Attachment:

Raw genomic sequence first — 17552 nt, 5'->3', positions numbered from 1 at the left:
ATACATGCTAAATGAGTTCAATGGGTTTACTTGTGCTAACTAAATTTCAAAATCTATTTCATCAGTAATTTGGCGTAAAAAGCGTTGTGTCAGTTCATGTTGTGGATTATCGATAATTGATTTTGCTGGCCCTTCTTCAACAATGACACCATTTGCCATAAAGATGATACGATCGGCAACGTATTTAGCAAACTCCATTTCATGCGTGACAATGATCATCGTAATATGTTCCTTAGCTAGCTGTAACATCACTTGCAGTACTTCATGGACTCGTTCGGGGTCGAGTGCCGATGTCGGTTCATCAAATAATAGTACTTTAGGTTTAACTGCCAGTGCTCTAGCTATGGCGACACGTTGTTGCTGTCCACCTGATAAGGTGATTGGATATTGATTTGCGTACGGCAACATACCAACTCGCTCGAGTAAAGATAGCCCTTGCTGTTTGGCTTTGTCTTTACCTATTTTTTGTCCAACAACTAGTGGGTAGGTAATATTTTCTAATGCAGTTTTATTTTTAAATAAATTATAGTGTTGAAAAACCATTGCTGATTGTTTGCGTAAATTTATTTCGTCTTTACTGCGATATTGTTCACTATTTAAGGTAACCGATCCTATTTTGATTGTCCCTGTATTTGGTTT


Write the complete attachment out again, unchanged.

Raw genomic sequence first — 17552 nt, 5'->3', positions numbered from 1 at the left:
ATACATGCTAAATGAGTTCAATGGGTTTACTTGTGCTAACTAAATTTCAAAATCTATTTCATCAGTAATTTGGCGTAAAAAGCGTTGTGTCAGTTCATGTTGTGGATTATCGATAATTGATTTTGCTGGCCCTTCTTCAACAATGACACCATTTGCCATAAAGATGATACGATCGGCAACGTATTTAGCAAACTCCATTTCATGCGTGACAATGATCATCGTAATATGTTCCTTAGCTAGCTGTAACATCACTTGCAGTACTTCATGGACTCGTTCGGGGTCGAGTGCCGATGTCGGTTCATCAAATAATAGTACTTTAGGTTTAACTGCCAGTGCTCTAGCTATGGCGACACGTTGTTGCTGTCCACCTGATAAGGTGATTGGATATTGATTTGCGTACGGCAACATACCAACTCGCTCGAGTAAAGATAGCCCTTGCTGTTTGGCTTTGTCTTTACCTATTTTTTGTCCAACAACTAGTGGGTAGGTAATATTTTCTAATGCAGTTTTATTTTTAAATAAATTATAGTGTTGAAAAACCATTGCTGATTGTTTGCGTAAATTTATTTCGTCTTTACTGCGATATTGTTCACTATTTAAGGTAACCGATCCTATTTTGATTGTCCCTGTATTTGGTTT